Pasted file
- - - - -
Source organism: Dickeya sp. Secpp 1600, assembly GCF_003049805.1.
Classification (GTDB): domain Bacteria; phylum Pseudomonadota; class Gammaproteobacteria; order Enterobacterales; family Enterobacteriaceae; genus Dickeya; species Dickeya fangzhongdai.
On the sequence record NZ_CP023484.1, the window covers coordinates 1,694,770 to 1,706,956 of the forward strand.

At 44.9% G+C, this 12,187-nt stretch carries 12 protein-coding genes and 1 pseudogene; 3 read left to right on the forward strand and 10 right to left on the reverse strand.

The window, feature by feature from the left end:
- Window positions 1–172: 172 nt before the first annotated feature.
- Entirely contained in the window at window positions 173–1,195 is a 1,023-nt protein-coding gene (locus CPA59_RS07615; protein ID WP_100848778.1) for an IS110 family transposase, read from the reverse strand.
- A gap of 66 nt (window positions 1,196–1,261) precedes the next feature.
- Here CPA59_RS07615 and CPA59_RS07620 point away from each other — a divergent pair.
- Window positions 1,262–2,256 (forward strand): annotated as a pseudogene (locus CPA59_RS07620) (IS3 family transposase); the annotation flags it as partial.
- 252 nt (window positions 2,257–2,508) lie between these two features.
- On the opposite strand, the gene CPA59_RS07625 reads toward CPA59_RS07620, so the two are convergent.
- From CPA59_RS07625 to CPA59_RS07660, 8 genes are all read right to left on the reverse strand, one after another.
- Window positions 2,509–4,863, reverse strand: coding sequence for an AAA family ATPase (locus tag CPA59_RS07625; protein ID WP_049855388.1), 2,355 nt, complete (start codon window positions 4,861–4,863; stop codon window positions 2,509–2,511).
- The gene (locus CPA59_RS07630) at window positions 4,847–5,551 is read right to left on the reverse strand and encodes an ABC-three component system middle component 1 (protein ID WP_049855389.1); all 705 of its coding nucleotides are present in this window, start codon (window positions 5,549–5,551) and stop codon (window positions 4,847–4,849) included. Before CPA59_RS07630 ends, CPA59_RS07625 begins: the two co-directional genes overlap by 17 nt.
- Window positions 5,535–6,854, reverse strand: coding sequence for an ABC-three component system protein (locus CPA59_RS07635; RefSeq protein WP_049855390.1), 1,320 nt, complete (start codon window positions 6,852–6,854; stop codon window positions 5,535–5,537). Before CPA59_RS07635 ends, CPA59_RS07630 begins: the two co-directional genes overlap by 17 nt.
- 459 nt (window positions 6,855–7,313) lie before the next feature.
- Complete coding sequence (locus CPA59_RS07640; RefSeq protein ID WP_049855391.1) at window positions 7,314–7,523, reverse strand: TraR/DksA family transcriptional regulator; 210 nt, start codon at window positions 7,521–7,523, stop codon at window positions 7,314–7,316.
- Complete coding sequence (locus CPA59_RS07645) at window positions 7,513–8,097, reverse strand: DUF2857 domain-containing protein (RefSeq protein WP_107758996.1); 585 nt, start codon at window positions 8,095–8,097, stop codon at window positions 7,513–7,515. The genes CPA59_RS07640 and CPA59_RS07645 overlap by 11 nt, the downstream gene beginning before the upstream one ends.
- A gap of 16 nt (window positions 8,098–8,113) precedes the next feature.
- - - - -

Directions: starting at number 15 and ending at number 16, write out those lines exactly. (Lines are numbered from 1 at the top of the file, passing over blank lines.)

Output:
- The gene (locus CPA59_RS07630) at window positions 4,847–5,551 is read right to left on the reverse strand and encodes an ABC-three component system middle component 1 (protein ID WP_049855389.1); all 705 of its coding nucleotides are present in this window, start codon (window positions 5,549–5,551) and stop codon (window positions 4,847–4,849) included. Before CPA59_RS07630 ends, CPA59_RS07625 begins: the two co-directional genes overlap by 17 nt.
- Window positions 5,535–6,854, reverse strand: coding sequence for an ABC-three component system protein (locus CPA59_RS07635; RefSeq protein WP_049855390.1), 1,320 nt, complete (start codon window positions 6,852–6,854; stop codon window positions 5,535–5,537). Before CPA59_RS07635 ends, CPA59_RS07630 begins: the two co-directional genes overlap by 17 nt.